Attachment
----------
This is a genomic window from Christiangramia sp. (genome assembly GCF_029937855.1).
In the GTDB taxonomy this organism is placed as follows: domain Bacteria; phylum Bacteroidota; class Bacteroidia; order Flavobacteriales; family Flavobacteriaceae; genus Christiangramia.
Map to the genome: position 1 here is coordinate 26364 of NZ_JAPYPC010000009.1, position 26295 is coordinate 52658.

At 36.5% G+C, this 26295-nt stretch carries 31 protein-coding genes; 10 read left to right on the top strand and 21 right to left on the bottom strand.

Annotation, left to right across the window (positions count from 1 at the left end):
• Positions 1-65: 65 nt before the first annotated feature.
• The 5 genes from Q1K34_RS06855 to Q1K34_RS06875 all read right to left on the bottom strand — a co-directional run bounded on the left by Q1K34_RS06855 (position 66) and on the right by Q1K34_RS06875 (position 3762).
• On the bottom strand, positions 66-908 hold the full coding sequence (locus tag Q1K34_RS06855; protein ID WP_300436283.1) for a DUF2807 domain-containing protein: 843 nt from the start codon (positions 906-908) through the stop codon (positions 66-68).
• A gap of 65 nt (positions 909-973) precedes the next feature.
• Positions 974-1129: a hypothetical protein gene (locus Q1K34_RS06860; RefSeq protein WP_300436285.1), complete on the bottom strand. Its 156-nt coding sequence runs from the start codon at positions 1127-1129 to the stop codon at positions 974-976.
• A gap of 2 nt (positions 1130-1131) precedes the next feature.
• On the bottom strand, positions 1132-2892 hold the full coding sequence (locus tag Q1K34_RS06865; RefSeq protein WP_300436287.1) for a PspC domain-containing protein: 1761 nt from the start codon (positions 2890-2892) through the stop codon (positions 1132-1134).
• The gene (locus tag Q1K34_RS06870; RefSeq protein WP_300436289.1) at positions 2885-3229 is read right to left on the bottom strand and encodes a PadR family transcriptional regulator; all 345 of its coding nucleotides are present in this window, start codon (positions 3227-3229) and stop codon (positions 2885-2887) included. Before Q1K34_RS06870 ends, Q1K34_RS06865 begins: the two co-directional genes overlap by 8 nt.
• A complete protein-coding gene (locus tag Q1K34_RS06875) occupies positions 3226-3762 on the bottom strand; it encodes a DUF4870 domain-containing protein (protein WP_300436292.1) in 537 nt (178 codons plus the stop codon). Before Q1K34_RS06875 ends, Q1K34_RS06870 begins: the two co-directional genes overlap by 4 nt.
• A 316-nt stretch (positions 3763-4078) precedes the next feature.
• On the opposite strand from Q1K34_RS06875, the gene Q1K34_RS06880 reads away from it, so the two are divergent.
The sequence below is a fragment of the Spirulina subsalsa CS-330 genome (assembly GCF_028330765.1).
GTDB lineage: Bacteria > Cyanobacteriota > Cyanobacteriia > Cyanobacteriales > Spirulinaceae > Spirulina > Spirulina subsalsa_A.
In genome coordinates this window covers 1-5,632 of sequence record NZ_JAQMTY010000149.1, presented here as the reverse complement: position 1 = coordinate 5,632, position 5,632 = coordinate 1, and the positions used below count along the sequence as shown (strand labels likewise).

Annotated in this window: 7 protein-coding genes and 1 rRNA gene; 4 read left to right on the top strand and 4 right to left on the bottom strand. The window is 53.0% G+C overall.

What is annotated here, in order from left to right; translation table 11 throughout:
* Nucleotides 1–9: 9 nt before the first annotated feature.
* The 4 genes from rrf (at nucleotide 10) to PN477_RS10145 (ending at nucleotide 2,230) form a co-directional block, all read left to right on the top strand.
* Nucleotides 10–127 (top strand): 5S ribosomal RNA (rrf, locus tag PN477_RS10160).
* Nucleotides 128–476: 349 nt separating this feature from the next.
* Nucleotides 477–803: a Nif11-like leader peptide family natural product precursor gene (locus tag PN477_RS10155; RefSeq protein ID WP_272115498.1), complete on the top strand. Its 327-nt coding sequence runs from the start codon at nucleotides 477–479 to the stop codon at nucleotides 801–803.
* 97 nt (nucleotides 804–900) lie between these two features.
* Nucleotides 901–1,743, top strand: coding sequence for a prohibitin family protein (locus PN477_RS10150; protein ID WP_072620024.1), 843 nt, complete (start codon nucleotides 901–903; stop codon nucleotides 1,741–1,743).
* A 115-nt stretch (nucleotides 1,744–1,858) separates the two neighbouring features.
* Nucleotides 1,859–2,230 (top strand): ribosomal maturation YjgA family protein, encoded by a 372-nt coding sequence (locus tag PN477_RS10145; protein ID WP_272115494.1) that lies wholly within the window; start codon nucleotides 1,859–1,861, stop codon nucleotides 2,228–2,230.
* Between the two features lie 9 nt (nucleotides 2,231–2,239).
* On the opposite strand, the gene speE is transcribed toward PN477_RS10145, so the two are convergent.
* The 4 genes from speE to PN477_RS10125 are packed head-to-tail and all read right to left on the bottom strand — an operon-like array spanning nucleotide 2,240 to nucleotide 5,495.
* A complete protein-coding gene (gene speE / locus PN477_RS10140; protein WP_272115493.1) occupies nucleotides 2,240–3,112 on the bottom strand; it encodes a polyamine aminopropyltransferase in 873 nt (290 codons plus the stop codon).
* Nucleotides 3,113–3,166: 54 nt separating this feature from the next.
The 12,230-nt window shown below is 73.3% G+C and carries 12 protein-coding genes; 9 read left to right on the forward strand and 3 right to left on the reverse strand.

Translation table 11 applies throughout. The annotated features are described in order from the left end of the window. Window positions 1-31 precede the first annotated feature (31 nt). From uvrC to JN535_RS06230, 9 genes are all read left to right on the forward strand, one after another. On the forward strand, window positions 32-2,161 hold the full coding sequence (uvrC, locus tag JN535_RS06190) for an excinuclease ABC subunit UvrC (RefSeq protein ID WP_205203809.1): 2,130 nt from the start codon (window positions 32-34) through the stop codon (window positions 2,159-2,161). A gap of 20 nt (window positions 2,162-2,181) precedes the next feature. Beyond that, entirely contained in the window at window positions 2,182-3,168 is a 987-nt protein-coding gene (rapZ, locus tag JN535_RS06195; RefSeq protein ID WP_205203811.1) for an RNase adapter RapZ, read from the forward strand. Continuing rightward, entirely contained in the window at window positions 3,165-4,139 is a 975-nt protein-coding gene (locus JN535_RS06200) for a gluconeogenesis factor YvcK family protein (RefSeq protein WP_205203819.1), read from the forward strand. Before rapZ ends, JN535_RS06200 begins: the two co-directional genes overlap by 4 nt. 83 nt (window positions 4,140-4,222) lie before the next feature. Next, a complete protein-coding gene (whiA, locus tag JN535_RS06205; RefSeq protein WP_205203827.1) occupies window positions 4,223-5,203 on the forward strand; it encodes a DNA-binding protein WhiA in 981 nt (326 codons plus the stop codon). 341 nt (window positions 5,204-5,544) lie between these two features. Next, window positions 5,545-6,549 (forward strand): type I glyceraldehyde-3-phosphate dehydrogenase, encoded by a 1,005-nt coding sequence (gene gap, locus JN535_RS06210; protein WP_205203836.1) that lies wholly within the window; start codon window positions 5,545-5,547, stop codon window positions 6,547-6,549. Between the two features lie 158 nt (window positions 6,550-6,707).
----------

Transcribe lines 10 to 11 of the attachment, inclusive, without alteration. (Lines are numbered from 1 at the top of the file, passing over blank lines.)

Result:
• Positions 974-1129: a hypothetical protein gene (locus Q1K34_RS06860; RefSeq protein WP_300436285.1), complete on the bottom strand. Its 156-nt coding sequence runs from the start codon at positions 1127-1129 to the stop codon at positions 974-976.
• A gap of 2 nt (positions 1130-1131) precedes the next feature.